C3: Elements built from
|In the previous section we learned we could make these three building blocks (protons, neutrons, and electrons) out of energy. Now these three will be used to build the elements, or more specifically, the atoms of each element.
Before we get into their building block capabilities, it's useful to know that you already have a personal connection to these particles through your senses.
SIGHT: All light or colors that you see are the result of movement by electrons. When electrons slow down or stop, they give off light including visible light.
TASTE: You taste protons when you sense a food has a tart, sharp, or vinegar taste. Protons are being released by acids in the food.
|WEIGHT: You feel the weight of neutrons because they roughly double the weight of everything you lift.
Every textbook I've seen introduces protons, electrons, and neutrons as the building block of atoms, and they do it in a nonchalant, matter-of-fact manner. They also either mention or imply that all protons, electrons, and neutrons are identical to every other proton, electron, or neutron. That is true, but think how amazing that is. I'll repeat that. Every proton in the universe is exactly like every other proton in the universe. The same is true with electrons and neutrons.
The only thing that I know that also has exact copies are numbers. For example, a "3" used here is exactly the same "3" others may use. We don't have to worry about a count of 3 that I do is different than the count of 3 that you do. So the only explanation I have for protons, electrons, and neutrons having exact copies is that they must be mathematically engineered. In other words, some kind of mathematical formula must be directing their assembly.
We have all heard that everything is unique. Even "identical" twins have differences, but the protons, electrons, and neutrons in these twins could easily be exchanged with ones from the atoms that make up the dirt or grass. Yes, the protons, electrons, and neutrons in the atoms of your body, could be exchanged with any protons, electrons, or neutrons from anything in the universe and you would never know the difference because they are identical. I find that odd and amazing at the same time.
Let's get back to building blocks. What makes good building blocks?
The ever popular Tinkertoys gives us some clues.
Blocks must allow for ways to connect to one part to another.
Tinkertoys had circular wood blocks with eight holes around the perimeter and one through its center. Sticks acted as connectors.
With sticks of different lengths and a few kinds of blocks with holes in them, a wide variety of things could be assembled.
How do the proton, neutron, and electron compare as building blocks?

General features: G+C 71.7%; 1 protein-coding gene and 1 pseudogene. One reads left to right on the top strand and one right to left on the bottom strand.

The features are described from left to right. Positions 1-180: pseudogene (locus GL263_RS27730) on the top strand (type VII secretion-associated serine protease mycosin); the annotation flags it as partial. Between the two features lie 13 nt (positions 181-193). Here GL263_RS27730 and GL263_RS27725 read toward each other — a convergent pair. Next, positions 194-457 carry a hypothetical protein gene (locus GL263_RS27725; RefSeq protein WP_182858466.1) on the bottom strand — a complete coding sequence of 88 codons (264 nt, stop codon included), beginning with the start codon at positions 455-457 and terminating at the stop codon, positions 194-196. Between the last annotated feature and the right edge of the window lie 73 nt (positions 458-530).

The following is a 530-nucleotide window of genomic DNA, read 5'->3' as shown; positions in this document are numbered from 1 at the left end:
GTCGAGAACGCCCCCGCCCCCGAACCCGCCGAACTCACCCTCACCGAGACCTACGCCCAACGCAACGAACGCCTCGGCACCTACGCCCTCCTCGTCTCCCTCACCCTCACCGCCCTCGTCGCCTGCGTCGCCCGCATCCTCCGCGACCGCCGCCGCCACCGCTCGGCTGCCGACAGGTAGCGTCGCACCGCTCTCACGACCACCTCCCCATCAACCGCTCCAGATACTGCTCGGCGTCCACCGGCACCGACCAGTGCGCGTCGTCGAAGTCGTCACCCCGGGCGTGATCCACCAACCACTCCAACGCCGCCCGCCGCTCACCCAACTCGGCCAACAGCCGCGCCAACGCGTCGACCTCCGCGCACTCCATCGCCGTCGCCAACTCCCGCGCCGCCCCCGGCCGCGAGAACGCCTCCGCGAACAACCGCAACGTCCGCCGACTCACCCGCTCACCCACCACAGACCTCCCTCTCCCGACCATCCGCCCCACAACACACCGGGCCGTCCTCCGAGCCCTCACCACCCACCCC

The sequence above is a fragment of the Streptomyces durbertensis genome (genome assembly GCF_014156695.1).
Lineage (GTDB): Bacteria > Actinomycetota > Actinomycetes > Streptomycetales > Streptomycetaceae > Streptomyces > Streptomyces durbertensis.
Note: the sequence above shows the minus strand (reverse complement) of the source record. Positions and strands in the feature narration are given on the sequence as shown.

Electrons by themselves would be poor building blocks because like charges repel, and they would just repel each other.
Protons have the same problem. They repel each other and would build nothing.
But electrons are attracted to protons. Roll cursor over image to see animation.
In the above animation, you see that electrons are attracted to protons, but the electrons don't fall completely into the proton. The electron takes up an orbit around the electron. Part of the reason is that electrons are not just particles, they also behave as a wave. So the wave nature of electrons keeps them from colliding with the proton. To see animation move cursor over the image. The oscillation of the electron creates a spherical electron "cloud." Here, one electron and one proton make up the element, "hydrogen."
Let's say one electron is in orbit around a proton. What would a second electron do? To see animation move cursor over the image. Notice the approaching electron is repelled by the orbiting electron, but at the same time it is attracted to the proton. Its movement is governed by these opposing forces. Also notice that when the second electron joins the first, they stay as far as possible away from each other. (by the way, electrons also spin, and the second electron has to spin [I don't mean orbit] in the opposite direction. Spinning is not shown in this animation)
Here are two hydrogen atoms. Notice that the electron on the left atom is attracted to both it's own proton and to the right proton of the right hydrogen. Likewise, the electron in the right hydrogen is attracted to both protons. So even though protons repel each other, the fact that they pull on electrons in the other atoms, causes them to pull together.
|Two hydrogen atoms will stay together because the electrons have room to stay away from each other as they orbit both hydrogen atoms. So even though there is repulsion between the electrons and between the protons, this arrangement minimizes the repulsions allowing for the opposite charge attractions to keep them together.To see animation move cursor over the image. When two atoms share electrons, we say they are bonded together.